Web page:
Political factors are not as important in influencing oil prices as some commentators believe.Dan says this explanation "seems inadequate to me," and it's worth noting that a single day isn't enough to draw any conclusions in a volatile market like oil futures. Let's wait at least a week to see what the fallout from the NIE is.
That said, I've long been skeptical of the conventional wisdom that the current risk premium built into oil prices is on the order of $30 per barrel. My own guess is that the real figure is $0-10. After all, demand is up and prices are way up, and yet production isn't. This is very peculiar if there's really any significant amount of spare pumping/refining capacity left in the world. Occam's Razor suggests to me that the real answer is that spare capacity is close to zero and that's why prices are going up. Political risk might play a role too, but I'll bet it's a fairly small one.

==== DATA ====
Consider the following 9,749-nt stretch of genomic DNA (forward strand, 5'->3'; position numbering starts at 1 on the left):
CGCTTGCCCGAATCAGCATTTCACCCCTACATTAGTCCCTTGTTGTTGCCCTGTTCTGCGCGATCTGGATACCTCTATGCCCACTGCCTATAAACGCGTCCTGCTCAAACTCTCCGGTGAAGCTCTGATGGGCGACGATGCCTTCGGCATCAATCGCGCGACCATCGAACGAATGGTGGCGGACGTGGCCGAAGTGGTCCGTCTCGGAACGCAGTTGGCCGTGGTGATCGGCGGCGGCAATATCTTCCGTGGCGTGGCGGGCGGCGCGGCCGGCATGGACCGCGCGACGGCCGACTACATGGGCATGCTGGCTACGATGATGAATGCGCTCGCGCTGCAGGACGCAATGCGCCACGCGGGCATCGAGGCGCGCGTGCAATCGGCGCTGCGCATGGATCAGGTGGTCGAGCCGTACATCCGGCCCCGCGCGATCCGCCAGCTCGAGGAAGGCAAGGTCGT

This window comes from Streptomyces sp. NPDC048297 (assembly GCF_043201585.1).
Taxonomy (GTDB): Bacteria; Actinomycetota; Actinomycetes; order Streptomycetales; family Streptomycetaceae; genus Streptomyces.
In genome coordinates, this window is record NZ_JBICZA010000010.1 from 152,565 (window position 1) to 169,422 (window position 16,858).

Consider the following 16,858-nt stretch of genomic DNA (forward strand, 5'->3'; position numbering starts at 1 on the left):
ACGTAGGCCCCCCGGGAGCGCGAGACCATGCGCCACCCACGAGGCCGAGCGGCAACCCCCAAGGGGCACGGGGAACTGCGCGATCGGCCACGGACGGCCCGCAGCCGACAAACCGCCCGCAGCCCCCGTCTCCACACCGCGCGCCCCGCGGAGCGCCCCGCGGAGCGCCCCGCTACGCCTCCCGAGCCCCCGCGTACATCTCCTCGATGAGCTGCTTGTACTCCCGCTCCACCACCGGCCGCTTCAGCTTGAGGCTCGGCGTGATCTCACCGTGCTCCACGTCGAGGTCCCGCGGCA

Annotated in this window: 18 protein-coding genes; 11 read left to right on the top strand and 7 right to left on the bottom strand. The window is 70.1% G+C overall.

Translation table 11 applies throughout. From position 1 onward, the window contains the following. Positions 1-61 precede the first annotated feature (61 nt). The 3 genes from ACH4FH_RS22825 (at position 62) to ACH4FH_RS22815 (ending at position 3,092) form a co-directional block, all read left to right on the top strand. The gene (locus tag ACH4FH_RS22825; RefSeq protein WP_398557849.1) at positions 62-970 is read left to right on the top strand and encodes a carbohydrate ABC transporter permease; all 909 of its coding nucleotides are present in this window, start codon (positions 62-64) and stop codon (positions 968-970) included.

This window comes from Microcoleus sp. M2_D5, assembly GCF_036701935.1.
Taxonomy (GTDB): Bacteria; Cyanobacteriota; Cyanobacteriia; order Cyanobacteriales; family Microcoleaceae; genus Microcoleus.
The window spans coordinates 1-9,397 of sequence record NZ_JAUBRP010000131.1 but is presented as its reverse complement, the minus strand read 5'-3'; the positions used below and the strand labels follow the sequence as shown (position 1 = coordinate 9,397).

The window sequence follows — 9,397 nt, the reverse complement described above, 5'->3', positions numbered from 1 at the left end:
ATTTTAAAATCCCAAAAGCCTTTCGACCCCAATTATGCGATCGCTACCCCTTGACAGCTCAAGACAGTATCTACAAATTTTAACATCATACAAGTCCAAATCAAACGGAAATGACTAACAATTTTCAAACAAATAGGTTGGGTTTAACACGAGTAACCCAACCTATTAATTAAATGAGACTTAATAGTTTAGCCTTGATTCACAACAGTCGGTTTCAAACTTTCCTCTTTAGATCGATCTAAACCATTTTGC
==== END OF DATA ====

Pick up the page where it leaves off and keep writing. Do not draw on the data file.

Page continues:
As always, this kind of speculation applies only to long-term trends. Whether the price of oil will plummet or skyrocket tomorrow is a game for commodities traders to play. But I'll be pretty surprised if the nominal price of oil doesn't increase 50-100% by 2010.